Rapid cooling leads to stronger alloys
A team of researchers from the University of Rostock in Germany has developed a new way to rapidly produce high strength metallic alloys, at a lower cost using less energy than before. It's expected that this breakthrough will profoundly change how we produce components used in a diverse range of applications; including transport and medical devices.
The research, which appears in the latest issue of the open access journal Materials Today, reports on the first Spark Plasma Sintering (SPS) system with an integrated gas quenching mechanism, capable of alternating the phase compositions and retaining the smallest grain features inside a structured metallic alloy.
SPS is a technique used to fuse fine powders into a dense solid material, by placing powder into a mold (or die) and simultaneously applying pulses of electric current and mechanical pressure to it. By varying SPS cooling rates, it is possible to control the phase and grain sizes in a material, and so, to tune its mechanical properties. In their study, the team of researchers led by Dr. Eberhard Burkel, a Professor of Physics of New Materials, demonstrated that rapidly cooling a material directly after SPS fabrication can produce a material with enhanced hardness, strength and ductility.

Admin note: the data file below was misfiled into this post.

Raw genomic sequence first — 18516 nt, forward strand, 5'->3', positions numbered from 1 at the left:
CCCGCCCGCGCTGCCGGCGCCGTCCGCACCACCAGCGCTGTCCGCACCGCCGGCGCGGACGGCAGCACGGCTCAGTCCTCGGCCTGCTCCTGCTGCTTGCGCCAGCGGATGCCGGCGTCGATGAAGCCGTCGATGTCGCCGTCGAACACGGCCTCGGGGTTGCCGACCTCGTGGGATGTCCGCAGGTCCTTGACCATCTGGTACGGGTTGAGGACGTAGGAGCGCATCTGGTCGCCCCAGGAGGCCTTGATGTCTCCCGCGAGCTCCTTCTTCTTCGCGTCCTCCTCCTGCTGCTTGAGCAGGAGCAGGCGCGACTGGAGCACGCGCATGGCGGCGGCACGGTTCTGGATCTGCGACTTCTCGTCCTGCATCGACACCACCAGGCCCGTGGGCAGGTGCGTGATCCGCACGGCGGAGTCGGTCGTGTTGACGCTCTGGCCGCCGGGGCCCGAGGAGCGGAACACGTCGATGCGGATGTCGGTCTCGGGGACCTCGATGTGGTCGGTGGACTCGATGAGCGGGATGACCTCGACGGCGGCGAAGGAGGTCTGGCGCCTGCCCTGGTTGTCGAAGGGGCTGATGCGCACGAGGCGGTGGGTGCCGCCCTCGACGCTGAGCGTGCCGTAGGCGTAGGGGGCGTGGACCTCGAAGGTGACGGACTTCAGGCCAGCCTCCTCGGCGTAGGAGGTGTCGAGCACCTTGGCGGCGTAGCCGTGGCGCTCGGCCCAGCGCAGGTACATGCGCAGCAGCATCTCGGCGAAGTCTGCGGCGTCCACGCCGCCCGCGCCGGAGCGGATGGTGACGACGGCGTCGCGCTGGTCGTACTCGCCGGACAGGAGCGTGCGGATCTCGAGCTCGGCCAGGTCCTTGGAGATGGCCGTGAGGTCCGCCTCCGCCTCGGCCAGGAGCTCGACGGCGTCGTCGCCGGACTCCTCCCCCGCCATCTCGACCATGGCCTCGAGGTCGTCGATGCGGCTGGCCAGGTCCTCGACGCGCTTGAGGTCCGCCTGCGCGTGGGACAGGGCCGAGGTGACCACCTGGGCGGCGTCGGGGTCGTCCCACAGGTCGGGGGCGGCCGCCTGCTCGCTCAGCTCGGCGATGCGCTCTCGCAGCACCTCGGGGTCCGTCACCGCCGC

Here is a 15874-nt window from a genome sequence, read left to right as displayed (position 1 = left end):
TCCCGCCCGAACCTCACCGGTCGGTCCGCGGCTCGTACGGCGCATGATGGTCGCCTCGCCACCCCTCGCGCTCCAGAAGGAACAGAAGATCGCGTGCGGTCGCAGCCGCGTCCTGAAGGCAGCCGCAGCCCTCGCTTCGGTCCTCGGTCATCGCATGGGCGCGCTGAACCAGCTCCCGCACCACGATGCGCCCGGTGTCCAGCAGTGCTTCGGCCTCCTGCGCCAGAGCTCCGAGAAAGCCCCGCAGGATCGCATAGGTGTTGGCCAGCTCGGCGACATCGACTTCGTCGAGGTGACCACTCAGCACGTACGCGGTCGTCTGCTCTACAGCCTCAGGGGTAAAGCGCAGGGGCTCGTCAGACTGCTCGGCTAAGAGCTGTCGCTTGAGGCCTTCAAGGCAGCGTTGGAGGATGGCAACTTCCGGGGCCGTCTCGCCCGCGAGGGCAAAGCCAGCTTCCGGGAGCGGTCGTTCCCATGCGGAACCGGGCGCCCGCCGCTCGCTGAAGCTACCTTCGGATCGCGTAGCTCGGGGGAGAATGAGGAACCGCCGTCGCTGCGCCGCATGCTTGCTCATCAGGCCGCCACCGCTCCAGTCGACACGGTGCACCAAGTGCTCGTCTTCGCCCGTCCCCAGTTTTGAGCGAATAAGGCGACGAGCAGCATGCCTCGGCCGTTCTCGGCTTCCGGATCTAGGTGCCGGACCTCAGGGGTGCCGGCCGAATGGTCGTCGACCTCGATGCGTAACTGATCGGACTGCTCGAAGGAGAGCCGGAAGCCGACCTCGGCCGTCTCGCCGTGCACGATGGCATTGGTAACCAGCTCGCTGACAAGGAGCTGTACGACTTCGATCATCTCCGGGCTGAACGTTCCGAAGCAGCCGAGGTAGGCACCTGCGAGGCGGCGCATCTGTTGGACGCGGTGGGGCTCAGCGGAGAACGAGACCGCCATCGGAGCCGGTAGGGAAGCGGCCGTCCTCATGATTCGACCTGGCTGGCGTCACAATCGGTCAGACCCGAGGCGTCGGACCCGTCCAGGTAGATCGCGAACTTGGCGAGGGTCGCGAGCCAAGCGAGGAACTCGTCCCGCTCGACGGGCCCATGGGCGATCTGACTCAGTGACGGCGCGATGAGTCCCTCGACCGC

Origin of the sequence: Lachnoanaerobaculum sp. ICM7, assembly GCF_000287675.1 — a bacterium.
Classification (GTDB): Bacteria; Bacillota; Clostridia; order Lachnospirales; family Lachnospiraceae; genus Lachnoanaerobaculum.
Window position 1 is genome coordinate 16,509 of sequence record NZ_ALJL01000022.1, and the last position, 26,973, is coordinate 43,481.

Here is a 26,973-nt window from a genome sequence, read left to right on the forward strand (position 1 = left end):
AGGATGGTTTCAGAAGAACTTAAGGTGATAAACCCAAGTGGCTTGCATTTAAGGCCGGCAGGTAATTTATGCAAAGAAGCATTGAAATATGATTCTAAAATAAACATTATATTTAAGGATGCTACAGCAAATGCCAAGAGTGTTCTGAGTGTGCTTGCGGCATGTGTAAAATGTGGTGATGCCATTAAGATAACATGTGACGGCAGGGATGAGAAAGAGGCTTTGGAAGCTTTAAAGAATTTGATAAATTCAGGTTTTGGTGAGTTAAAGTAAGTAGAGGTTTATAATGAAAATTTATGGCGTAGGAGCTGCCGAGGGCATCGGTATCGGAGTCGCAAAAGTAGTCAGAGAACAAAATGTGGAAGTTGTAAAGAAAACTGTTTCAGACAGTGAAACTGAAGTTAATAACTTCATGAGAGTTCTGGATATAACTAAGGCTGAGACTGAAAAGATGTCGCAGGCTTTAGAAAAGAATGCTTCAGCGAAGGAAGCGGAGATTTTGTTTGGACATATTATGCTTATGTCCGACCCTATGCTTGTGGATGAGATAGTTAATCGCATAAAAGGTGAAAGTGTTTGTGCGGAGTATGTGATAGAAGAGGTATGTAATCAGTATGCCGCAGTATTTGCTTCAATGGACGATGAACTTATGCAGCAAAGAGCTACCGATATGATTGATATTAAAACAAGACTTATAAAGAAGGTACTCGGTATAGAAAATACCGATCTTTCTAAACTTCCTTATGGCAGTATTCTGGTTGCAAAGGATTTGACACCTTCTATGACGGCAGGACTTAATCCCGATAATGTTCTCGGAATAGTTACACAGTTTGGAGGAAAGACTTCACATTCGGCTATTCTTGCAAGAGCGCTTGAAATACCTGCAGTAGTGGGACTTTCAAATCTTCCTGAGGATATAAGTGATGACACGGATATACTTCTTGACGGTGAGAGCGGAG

The new rapid cooling SPS system is based on a commercially available design, modified to include a series of gas inlet nozzles. After sintering, most SPS systems are left to cool naturally, or are flooded with argon gas. The system blasts nitrogen gas into the chamber at high speeds, rapidly cooling the material.
To demonstrate the utility of the system, Grade 5 Titanium (Ti-6Al-4V) – known as the "workhorse" of the titanium industry – was produced at different cooling rates. The most-rapidly cooled alloy was found to be up to 12% harder than the naturally-cooled alloy, and with an improved ductility up to 34±3%. Ti-6Al-4V is the most common titanium alloy in use worldwide, with applications in the aerospace, biomedical and marine industries.
In their article the researchers explain, "This high-ductile alloy offers unprecedented opportunities for the easy manufacturing of complex shapes for biomedical and new engineering applications."
First author of the study, Dr. Faming Zhang, said "The system will play a major role in the production of novel materials, from metals, alloys, metal matrix composites to micro- and nanostructured semiconductors."